Hundreds line roadways to pay respects to fallen trooper

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Hundreds lined the roadways of Madison and Ridgeland on Tuesday to pay their respects and witness the funeral procession of state trooper John Martin Harris pass.

Sidewalks along U.S. were full. Many were waving American flags, taking pictures with their phones and stood with their hands over their hearts as the hearse passed. 

Harris was struck and killed by a dump truck west of Canton Friday afternoon during a routine traffic stop. (See story, Page 1A.)

Kevin Stacy, a Madison resident who held a flag and wore an American flag-patterned vest, said he was there to show his respect and appreciation for the danger law enforcement officers put themselves in every day.

“I didn’t know the man but he put his life on the line for everybody and he deserves some respect,” Stacy said. “It is the right thing to do.”

Amy McGill, another bystander out to show her appreciation, said she had lived in Madison for 28 years. She said her husband and daughter work as first responders and her family has served in the military going at least back to the Civil War.

“This hits close to home,” McGill said. “I wanted to come out and show some respect and support.”

She said that she knows Madison and the surrounding communities will help Harris’ family in any way they can.

Jennifer Wooten brought her daughter, Rosemary, a rising seventh-grader at Madison Ridgeland Academy, to Tuesday’s procession. She said she knew it would be a once-in-a-lifetime experience for her daughter and a potent visual of the importance of community and civic engagement.

“I wanted her to feel and experience the sense of community that this represented,” Wooten said. “When a community has lost someone that serves and protects us it is important to pay respect and I thought this was a once in a lifetime moment.”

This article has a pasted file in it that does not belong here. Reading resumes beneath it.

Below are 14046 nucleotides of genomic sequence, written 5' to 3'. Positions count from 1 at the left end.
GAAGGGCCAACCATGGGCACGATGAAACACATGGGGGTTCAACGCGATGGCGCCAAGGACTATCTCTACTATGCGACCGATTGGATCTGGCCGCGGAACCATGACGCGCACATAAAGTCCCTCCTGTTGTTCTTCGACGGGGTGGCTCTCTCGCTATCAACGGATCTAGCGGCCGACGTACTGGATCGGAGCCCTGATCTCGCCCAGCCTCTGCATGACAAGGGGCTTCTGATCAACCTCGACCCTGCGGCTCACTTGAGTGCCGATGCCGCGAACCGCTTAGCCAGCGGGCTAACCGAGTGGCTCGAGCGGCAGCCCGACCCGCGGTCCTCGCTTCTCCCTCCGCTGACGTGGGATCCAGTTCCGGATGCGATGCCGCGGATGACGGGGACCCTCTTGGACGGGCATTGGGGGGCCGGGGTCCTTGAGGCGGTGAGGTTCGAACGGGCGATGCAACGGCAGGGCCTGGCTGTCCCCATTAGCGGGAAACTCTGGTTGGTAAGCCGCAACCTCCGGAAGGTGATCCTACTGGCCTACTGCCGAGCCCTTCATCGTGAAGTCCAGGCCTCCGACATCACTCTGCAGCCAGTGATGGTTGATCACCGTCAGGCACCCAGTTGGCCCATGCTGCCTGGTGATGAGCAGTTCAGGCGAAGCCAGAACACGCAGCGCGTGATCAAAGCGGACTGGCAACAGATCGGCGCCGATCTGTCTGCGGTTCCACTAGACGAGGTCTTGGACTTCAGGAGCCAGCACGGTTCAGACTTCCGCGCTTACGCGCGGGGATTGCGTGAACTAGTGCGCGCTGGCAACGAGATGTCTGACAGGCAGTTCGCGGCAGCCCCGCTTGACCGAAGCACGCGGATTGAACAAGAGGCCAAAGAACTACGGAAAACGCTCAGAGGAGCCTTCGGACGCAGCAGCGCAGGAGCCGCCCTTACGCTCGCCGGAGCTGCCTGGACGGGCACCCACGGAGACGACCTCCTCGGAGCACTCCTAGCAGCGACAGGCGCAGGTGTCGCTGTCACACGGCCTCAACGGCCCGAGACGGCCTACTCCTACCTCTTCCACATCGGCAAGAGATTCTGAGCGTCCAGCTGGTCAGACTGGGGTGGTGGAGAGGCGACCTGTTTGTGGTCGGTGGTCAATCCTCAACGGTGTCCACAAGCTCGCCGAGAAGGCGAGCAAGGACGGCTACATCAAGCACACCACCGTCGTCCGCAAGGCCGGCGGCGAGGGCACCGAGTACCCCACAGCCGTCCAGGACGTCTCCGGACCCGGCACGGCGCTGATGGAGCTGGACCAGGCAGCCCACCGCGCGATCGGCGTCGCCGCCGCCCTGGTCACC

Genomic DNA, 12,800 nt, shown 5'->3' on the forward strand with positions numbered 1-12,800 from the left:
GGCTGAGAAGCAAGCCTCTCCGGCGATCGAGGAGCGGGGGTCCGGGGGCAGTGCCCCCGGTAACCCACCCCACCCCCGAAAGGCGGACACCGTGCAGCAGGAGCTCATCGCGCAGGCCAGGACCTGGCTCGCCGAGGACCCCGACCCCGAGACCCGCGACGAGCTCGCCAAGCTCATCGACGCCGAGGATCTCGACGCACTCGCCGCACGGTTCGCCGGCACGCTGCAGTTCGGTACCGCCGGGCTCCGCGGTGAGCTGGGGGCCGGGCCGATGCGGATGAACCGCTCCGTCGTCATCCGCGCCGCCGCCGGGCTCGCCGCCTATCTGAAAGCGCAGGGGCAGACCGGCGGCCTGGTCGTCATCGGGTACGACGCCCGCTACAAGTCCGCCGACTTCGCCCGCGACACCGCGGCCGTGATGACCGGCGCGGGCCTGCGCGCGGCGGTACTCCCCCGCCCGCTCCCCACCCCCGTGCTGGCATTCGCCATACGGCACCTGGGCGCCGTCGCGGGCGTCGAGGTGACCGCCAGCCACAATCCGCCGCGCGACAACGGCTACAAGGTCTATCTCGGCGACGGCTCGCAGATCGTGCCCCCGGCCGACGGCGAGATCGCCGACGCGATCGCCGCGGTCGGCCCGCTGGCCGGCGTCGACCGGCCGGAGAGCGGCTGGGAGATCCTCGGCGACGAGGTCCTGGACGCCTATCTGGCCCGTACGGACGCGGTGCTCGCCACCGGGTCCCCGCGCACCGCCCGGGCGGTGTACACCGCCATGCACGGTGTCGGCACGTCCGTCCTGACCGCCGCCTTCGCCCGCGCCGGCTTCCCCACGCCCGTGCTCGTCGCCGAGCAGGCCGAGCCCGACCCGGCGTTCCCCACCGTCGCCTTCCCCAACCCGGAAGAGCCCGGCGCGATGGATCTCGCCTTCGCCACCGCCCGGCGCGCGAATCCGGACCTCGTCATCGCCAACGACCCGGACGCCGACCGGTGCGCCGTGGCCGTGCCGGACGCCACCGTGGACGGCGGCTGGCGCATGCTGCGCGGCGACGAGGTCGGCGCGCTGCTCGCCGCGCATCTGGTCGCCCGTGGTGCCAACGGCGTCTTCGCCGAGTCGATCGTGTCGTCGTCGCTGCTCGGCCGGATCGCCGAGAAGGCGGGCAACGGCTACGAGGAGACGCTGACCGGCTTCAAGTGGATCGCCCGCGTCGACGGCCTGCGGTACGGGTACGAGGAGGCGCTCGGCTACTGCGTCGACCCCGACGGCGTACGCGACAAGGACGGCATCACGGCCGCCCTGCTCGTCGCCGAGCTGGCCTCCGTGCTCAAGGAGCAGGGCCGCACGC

Wooten said that she had not seen such an “outpouring of love and respect” and said the tit is important to teach children to honor and respect those who serve the community.

“This was a moving experience,” Wooten said. “At 47 I have never seen anything quite like it.”

Rosemary said that the experience was something she would not soon forget and was left with an image that made an impression on her.

“I have never seen so many cars,” she said.

Canton Animal Control Officer TchiaKousky Williams Sr. said he had only known John Martin Harris for three years but Harris left a lasting impression on him.

Williams said he first met Harris at Mazzio’s Pizza place where he and fellow Madison County officers would sometimes gather for lunch.

“I saw this big muscular guy and I was like, who is that?’” Williams said. “Being an animal control officer, some other officers sometimes look down on me. He never looked down at me. He shook my hand like we had known each other for years and sat down with us and laughed and joked.”

Williams said over the years he further got to know Harris through such lunch meetings and through seeing him around in the community.

Williams recalled running into Harris in the parking lot of Walmart one time where Harris saw him sitting in his car and came over and knocked on the car window and brought his wife and children over to introduce them to him.

“He was just a great guy,” Williams said.

Williams said he heard the dispatch call last Friday that a Trooper had been injured and he immediately thought of Harris hoping it was not him.

“I had only known him three years,” Williams said. “I can’t imagine how people who have known him longer must feel.”

Williams said he will always remember Harris’ example.

“No matter how big you get, treat people with respect,” Williams said, adding he will always give people that strong, firm handshake he learned from Harris.





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